By Emma Silvers
By Gary Moskowitz
By Alee Karim
By Ian S. Port
By Ian S. Port
By Derek Opperman
By Emma Silvers
By Alee Karim
If there's gonna be sports on TV in a bar — and let's face it, there always is — then I can hope that it will at least be hockey. It's the only sport that really makes sense to me. A point is just a point, and not, like, six points or two points. If the game ends in a tie, the teams simply do a shootout. And if you're bad, you go to the penalty box. My little brain can easily wrap itself around these rules. Then, of course, there are the fights. It's Jerry Springer on ice.
I was sitting in the bar area at Basil on Folsom, and hockey was on the TV. This seemed incongruous. Basil is a Thai restaurant. It's sleek and, er, fashion-forward, like most SOMA eateries. Why is the default television setting automatically sports? This place could get away with Turner Classic Movies, or the Food Network, or, heck, the Thailand channel. But no, it was sports, and it was hockey. The sound was off, but the subtitles were on. One of the players was named Nabokov. "And here's Dostoyevsky with a lateral pass!" I chuckled to myself. "Chekhov intercepts on the back nine!" (Okay, that last phrase probably makes no hockey sense, but whatevs.)
I was alone again (naturally), and in the mood to aurally sponge. But if you really want to eavesdrop, and lord knows I do, restaurants are the best. People talk way more intimately at a table with food than they do saddled up to a bar. I couldn't believe my luck when a couple was seated directly behind me. The acoustics were perfect for overhearing some tasty nuggets: No one else was in the place, the floors were shiny wood so sound bounced off them, and the stereo volume was set low.
She ordered a Pinot Grigio, and he ordered something red.
"I really liked that guy she brought," the man said. "What was his name? Pete? He seemed grounded and —"
"He's an alcoholic," the woman interrupted. Ah, she had taken this guy's "inventory," to use an AA phrase. Yay! This was gonna be good. "She has once again attached herself to someone whose problems are bigger than her own." Wow, she had taken the woman's inventory, too. I set my virtual Miracle-Ear to ten.
The first fight broke out on the TV. The players were beating the shit out of each other, pressed up against the barriers. Despite the obvious displays of machismo, hockey fights are so "chick." The players whack each other over the head with their fists, and shove instead of going for straightforward face punches. They might as well be Ruth Buzzi walloping someone with her purse. The hockey audience just sat there, inches from the spectacle, bemused.
"Well," the guy at the table continued, "I liked him." The waiter brought the pair their drinks. Immediately the man protested: "You call this a glass of wine?" I had to turn around. He did have a point: The glass was, like, an inch full. The waiter explained that the customer had said that he wanted to "try" it, thinking that meant taste it. The guy explained that it was a figure of speech, and could he please have a full glass. Tension! I sat there, bemused.
Then there was another fight on the TV, this time in the middle of the ice. Even the waiters took notice. We all gave each other a look that said, "Jeez."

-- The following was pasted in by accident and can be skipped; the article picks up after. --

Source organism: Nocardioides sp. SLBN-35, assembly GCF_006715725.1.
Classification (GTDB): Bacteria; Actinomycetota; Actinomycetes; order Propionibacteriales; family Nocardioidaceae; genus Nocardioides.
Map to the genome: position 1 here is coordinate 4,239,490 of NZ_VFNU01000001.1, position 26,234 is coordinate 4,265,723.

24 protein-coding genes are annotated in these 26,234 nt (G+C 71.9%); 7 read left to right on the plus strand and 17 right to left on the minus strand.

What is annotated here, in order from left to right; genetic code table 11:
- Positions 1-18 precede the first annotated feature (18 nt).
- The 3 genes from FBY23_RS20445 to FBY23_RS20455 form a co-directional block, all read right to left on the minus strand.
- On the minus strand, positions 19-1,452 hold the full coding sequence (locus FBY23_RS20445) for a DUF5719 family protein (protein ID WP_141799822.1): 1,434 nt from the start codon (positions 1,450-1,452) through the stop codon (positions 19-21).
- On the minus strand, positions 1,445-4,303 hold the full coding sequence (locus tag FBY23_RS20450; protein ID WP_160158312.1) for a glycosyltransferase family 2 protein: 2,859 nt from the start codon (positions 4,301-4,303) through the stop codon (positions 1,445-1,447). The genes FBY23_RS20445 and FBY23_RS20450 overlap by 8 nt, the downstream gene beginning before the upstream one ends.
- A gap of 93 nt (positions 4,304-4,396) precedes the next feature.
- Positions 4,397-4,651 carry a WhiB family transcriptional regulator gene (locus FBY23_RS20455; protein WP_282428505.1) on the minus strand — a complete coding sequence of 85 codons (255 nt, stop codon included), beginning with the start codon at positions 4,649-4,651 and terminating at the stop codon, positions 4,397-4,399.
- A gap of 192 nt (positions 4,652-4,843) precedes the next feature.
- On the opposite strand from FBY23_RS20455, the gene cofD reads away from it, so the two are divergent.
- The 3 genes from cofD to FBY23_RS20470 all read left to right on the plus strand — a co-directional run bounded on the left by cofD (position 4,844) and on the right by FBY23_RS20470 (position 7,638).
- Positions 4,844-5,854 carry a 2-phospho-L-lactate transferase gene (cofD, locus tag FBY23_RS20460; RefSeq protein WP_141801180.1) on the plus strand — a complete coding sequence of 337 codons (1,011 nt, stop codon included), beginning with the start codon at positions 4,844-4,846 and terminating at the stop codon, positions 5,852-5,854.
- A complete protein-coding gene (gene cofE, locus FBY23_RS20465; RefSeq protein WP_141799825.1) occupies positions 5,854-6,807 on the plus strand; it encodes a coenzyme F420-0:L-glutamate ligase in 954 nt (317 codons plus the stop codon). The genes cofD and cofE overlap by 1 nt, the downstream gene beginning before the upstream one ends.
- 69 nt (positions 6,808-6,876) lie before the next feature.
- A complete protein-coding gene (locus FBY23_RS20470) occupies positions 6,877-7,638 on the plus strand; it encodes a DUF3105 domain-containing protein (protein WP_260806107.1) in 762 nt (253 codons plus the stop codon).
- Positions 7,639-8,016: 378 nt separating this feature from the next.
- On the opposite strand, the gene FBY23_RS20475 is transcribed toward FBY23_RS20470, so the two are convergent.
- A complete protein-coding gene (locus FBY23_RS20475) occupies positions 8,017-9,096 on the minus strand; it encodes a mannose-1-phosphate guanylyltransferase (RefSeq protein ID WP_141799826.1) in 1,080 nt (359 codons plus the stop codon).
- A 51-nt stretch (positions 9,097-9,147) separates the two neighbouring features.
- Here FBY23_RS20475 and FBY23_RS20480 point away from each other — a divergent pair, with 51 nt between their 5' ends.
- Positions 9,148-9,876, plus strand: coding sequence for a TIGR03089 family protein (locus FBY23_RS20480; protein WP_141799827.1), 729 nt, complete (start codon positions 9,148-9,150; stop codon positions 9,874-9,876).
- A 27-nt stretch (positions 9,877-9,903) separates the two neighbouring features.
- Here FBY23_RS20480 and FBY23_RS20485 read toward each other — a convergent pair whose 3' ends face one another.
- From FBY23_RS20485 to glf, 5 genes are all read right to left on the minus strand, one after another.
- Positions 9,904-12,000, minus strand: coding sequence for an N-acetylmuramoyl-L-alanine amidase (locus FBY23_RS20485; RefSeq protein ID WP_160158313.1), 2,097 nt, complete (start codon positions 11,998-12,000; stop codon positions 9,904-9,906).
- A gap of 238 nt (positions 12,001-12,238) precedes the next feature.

The man at the table started talking about some recent drunken evening he'd had. "I had to go into the bathroom; I was pukin' everywhere." The woman chuckled. He continued: "People were coming into the john and asking if I was the guy that was puking in the bathroom. Word traveled, I guess!"
I always like conversations about someone else's alcoholism that involve alcoholic tendencies. The lady seemed more interested in discussing her codependent friend who was seeing Pete.
"She just can't seem to not surround herself with chaos," she sighed. Then she said something really interesting. "But I guess out of all her friends, I'm the worst influence, so I really shouldn't be talking." It was the man's turn to chuckle.
Basil gives you great snacks at your table and at the bar. They are like Thai nachos, probably made from rice something-or-other. They fizz on your tongue like Pop Rocks. I ate the last one and finished my beer. Another fight broke out on the TV. Wait, no: It was just a replay of the last one, filmed from another angle.
"I just hope she gets her shit together," said the woman, back on the subject of her friend. "You'd think after her last husband left her she'd like, you know, reassess things. Oh god, here she comes." The man turned around to greet their third party. The lady they had been talking about! I got a gander at her. She looked like someone who would make intelligent choices in dating, not foolish ones. I shook my head in judgment. "I know waaaay more about you than I should," I thought. Oh, man, would Pete show up? I could only hope. They told the waiter that there would only be three of them. My heart sank.
The TV replayed the first fight on the barriers. I guess the media has absorbed that cliché that hockey should just be a series of fights with some play interspersed. I suddenly didn't feel like watching any more fights, or hearing any more drama. Strange, yes. I had the urge to head home and watch my Golden Girls DVDs. Everything always gets resolved on The Golden Girls, although there is the occasional chick fight with purses.
I said bye to the staff and gave an invisible "bye" to the trio. Enjoy your meal, I thought, sending the codependent, jerk-loving woman some extra-warm vibes. I left, and another fight broke out on the TV.